By early April, 1945, US soldiers in Europe were horrified by scenes that had hitherto been semi-dismissed as “rumors.”
Death Camps and Corpses
For a few years, there had been undercurrent rumors that the Germans had embarked on wholesale internment and extermination of millions of people: Catholics, gypsies, homosexuals, political dissidents – but mostly the Jews of central and eastern Europe. The mere thought was so horrific that it couldn’t possibly be true.
But it was.
As WWII was nearing its conclusion in Europe, a battered and desperate Germany, barely clinging to its own rubble, began a systematic destruction of the evidence of its barbarity and crimes against humanity. It would soon become known as The Holocaust.
Those German officers and soldiers in charge of scores of concentration, work and death camps (as they would interchangeably be called) hurriedly destroyed whatever they could – including survivors. Some were sent to the furnaces. Some emaciated souls were thrown into hastily dug pits and machine gunned, loose ground tossed over the corpses. Some were force-marched for miles, with hundreds collapsing along the road and left to die of exposure and exhaustion. Dead and dying bodies littered the road.
It was beyond unthinkable. It was beyond unimaginable. It demanded attention at the highest level.
Ohrdruf was considered a “feeder” camp for the extermination ovens at Buchenwald, a small town in Germany, only a few miles from the picturesque town of Weimar. Here, in quickly constructed barracks, thousands of men, women and children were wasting away of starvation and disease before being sent to the “final solution.”
Ordered to evacuate and destroy all evidence, German soldiers pushed tens of thousands of human near-skeletons on foot for more than five miles.
According to statistics gleaned and assimilated at the end of the War, there were some 40,000 camps throughout Germany, Austria, Poland, Czechoslovakia and other regions of central and eastern Europe, usually tucked into isolated areas, miles from town. Some were small; some were enormous – cities unto themselves.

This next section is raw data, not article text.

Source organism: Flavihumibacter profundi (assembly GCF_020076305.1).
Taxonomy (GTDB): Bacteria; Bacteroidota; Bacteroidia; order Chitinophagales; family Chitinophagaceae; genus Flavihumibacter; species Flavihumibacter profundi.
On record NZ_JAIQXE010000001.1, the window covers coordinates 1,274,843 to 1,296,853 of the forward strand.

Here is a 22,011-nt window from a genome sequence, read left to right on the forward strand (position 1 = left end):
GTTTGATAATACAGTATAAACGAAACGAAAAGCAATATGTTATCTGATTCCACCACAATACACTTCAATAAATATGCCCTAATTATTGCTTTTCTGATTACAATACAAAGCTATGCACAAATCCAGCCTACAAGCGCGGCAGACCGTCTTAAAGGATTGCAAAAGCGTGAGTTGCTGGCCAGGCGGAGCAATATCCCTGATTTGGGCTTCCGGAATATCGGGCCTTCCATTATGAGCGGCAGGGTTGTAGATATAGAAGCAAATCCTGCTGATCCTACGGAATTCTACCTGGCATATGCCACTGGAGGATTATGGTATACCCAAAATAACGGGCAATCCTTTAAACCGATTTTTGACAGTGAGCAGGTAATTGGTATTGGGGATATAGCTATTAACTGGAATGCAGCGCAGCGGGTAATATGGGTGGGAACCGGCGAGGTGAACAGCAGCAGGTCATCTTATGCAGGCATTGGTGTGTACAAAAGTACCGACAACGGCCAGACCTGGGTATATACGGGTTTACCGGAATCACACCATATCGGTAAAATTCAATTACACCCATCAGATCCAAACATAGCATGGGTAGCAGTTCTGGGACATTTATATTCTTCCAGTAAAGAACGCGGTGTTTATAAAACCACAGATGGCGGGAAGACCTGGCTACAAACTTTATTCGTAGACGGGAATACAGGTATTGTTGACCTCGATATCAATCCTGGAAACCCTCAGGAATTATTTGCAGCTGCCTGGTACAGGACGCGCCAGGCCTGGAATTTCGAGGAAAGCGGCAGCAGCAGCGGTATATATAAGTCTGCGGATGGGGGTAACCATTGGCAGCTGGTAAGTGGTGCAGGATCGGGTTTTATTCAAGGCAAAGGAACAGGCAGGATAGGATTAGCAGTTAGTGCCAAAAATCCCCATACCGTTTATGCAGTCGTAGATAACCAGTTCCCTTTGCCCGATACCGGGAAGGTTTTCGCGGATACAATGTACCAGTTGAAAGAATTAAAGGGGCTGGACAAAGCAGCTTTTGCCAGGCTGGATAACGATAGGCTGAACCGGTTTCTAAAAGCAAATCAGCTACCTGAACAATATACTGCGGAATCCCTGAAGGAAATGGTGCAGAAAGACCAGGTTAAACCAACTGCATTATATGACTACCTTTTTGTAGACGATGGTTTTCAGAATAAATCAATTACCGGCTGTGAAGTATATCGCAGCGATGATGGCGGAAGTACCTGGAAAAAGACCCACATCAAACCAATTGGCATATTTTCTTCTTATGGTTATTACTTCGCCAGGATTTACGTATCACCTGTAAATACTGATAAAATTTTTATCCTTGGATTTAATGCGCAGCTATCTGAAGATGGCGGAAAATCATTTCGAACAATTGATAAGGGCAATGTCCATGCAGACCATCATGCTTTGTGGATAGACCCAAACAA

General Ike: Part I
As evidence mounted beyond all description, US officers were summoned to witness – and more importantly, provide emergency aid. The horror of the situation was at such a level, that General Dwight Eisenhower, along with General George Patton and General Omar Bradley, came to see for themselves. As the Supreme Commander of the Allied Forces, Ike outranked everyone and had the immediate ear of everyone who counted.
Recognizing the unquestioned historical (if not moral and perhaps eternal) importance of the scenes of such sadistic atrocity, he summoned the newspaper reporters and photographers to document the unspeakable carnage – and personally demanded that it make all the front pages of the United States newspapers. He posed with his fellow generals and soldiers at the worst scenes.
“Old Blood and Guts,” General Patton, not known to be squeamish, admitted to being sick to his stomach when he entered one of the barracks and inhaled the stench of rotten, decayed filth. Ike spent several hours in Ohrdruf in near disbelief. But seeing was believing, and Ike’s report to General Marshall was unsparing in detail and reaction.